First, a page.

The effect of cattle cleanliness scores on bacterial contamination of carcasses

Torres, Gregorio (2004) The effect of cattle cleanliness scores on bacterial contamination of carcasses. MVM(R) thesis, University of Glasgow.

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The control of inadvertent microbiological contamination of red meat carcasses has emerged in the last decade as the most important aspect of meat inspection and meat hygiene. The hide is recognised as the main sources of human pathogen contamination such as Campylobacter spp. or Mycobacterium avium subsp paratuberculosis. Introducing only clean cattle to the slaughter line partially minimises the potential for meat-borne zoonoses. Following the outbreaks of Escherichia coli O157 infection in Scotland in 1996, British abattoirs have imposed a scoring system called the Clean Livestock Policy (CLP), to assess the cleanliness of animals submitted for slaughter. The policy provides categories of a range of scores of dirtiness from 1 to 5. In this study, 93 over thirty month (OTM) cattle classified in all 5 different CLP categories, were assessed. Swab samples were taken from the flank of the carcass and using the wet and dry method as advised by the Meat Hygiene Service (MHS), the Total Viable Count (TVC), and Enterobacteriaceae count were determined. This study showed that the level of contamination on carcasses increased with an increase in the CLP score. Dirty carcasses with CLP score 3, 4 and 5, as defined by MHS, were found to carry up to 30,000 times more micro-organisms, defined by TVC, than clean carcasses with CLP sore 1 and 2. Different ante-mortem features of cattle were also studied and coat length, coat moisture, type of contamination, and site of contamination was shown to influence carcass contamination. The classification of dirty or clean cattle during the ante-mortem inspection in an abattoir lairage sometimes creates difficulties for the Official Veterinary Surgeon (OVS), as the MHS CLP score provides only descriptive details and pictures of cattle in the five different categories. In this study, three different decision trees were designed; two for each of the outcome variables, TVC and Enterobacteriaceae, and a third one for the CLP, with the goal to minimize subjective decisions. The association between carcass contamination and prevalence of potential zoonotic pathogens isolated from the cattle such as Campylobacter spp. and Mycobacterium avium subsp. paratuberculosis was studied. Different culture methods for isolation of Campylobacter spp. were employed. No colonies of Campylobacter spp. were found on direct swab samples from carcasses however Campylobacter spp. were isolated in faeces from 5 cattle using the combination Skirrow and Bluster medium. Of the 93 cattle sampled, eight cattle were found to carry Mycobacterium avium subsp. Paratuberculosis (MAP) by direct smear using the Ziehl Neelsen staining method, hi five cattle MAP were isolated from faeces, in one cattle from the lymph node and in two cattle MAP was isolated from both the lymph node and from faeces.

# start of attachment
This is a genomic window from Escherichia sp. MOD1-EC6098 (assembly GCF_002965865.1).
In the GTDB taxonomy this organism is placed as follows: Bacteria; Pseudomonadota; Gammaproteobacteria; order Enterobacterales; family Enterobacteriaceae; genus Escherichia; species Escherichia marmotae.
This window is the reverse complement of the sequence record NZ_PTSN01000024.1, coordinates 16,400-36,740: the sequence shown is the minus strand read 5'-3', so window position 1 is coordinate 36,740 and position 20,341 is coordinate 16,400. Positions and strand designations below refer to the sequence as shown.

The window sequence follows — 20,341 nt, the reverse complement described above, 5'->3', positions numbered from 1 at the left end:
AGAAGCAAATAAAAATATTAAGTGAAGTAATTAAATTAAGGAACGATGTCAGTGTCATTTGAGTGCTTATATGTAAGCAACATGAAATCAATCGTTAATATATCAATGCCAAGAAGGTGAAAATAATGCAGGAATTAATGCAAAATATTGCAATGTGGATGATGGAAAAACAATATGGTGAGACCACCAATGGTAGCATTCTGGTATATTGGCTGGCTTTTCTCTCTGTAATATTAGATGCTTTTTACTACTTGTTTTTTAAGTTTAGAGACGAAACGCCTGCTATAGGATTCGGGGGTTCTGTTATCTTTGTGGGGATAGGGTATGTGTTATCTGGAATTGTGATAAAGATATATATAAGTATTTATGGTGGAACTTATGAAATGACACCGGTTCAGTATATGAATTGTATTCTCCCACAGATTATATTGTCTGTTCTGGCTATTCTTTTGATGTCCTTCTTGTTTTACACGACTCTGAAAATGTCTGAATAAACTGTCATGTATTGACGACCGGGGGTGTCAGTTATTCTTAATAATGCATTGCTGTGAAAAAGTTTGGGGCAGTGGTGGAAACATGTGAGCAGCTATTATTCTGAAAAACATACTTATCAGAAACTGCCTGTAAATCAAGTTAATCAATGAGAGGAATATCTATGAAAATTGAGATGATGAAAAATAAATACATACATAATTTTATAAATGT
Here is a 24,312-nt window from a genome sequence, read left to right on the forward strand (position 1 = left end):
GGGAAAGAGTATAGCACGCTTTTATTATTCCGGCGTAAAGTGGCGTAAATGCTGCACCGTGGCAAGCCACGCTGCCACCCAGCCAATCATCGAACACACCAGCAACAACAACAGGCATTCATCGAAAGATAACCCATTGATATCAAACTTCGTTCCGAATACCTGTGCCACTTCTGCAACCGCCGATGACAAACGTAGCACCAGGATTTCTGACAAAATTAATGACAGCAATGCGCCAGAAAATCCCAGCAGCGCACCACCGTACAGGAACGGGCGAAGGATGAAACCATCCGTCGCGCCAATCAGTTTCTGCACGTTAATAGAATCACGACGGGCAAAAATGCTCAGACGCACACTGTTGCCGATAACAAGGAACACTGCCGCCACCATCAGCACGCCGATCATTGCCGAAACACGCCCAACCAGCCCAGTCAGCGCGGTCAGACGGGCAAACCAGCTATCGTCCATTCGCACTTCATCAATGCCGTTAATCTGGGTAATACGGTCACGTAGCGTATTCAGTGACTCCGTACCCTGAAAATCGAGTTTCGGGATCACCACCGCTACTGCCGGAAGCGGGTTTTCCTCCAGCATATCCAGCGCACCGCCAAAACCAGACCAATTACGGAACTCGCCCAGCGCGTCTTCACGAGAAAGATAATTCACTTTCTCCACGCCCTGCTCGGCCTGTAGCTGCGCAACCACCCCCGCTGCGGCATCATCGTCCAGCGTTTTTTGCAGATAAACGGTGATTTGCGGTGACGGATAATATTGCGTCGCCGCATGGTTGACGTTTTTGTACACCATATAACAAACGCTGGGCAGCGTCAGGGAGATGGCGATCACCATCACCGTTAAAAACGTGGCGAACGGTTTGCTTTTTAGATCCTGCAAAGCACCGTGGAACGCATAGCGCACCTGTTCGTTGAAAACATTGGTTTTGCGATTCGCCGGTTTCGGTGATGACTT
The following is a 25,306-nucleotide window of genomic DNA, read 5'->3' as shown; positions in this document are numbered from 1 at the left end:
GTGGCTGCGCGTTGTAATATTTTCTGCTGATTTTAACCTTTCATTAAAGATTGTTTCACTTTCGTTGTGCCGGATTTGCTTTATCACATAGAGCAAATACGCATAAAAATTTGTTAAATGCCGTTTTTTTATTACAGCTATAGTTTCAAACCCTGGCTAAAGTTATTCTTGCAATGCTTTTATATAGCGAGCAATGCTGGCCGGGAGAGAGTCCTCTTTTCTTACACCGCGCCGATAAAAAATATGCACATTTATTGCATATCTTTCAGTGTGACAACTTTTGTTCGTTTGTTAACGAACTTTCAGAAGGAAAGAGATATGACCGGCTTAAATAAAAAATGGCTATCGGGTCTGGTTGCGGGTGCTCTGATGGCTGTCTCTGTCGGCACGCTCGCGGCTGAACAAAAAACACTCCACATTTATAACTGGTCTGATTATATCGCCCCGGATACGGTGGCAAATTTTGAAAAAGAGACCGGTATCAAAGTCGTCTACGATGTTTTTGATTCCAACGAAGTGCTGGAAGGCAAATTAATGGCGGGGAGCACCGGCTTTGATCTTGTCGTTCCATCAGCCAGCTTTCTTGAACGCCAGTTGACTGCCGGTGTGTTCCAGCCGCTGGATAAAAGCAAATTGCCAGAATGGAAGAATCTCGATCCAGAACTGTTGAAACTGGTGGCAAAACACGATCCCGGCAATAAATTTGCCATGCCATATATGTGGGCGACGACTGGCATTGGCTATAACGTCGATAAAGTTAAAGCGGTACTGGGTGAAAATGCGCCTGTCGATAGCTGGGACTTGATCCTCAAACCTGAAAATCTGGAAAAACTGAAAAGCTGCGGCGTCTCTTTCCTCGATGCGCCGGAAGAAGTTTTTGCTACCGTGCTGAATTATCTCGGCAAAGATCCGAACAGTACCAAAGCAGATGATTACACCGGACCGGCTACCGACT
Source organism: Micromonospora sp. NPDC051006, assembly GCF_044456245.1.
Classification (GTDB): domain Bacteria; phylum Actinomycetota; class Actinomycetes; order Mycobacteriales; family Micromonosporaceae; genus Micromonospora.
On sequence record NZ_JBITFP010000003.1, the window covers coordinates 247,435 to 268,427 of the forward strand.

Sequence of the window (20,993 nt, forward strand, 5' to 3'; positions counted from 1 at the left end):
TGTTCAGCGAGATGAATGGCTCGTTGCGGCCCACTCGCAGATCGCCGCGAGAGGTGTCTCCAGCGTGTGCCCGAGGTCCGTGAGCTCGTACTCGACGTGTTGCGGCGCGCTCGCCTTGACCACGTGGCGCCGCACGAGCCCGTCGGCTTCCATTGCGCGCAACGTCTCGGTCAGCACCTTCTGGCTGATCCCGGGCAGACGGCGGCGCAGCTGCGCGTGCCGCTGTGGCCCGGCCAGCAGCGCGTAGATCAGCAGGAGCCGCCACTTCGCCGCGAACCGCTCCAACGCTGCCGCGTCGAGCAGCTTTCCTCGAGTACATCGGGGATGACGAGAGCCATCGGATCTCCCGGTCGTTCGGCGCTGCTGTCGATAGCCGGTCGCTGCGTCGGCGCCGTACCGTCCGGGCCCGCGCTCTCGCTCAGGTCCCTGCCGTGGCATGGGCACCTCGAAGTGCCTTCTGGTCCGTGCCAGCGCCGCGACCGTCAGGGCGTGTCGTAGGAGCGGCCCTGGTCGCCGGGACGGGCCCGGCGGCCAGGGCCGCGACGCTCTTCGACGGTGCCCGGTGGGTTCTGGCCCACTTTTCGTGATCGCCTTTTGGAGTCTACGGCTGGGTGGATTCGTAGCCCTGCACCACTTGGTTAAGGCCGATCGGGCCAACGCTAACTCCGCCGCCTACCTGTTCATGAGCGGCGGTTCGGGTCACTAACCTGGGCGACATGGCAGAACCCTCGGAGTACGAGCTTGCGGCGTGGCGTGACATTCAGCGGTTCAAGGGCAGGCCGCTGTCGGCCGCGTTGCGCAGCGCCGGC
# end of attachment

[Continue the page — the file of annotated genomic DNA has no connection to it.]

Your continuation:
Item Type: Thesis (MVM(R))
Qualification Level: Masters
Keywords: Animal sciences, food science.
Colleges/Schools: College of Medical Veterinary and Life Sciences > School of Biodiversity, One Health & Veterinary Medicine
Supervisor's Name: Fitzpatrick, Prof. Julie
Date of Award: 2004
Depositing User: Enlighten Team
Unique ID: glathesis:2004-71902
Copyright: Copyright of this thesis is held by the author.
Date Deposited: 17 May 2019 09:31
Last Modified: 05 Aug 2022 13:15
Thesis DOI: 10.5525/gla.thesis.71902

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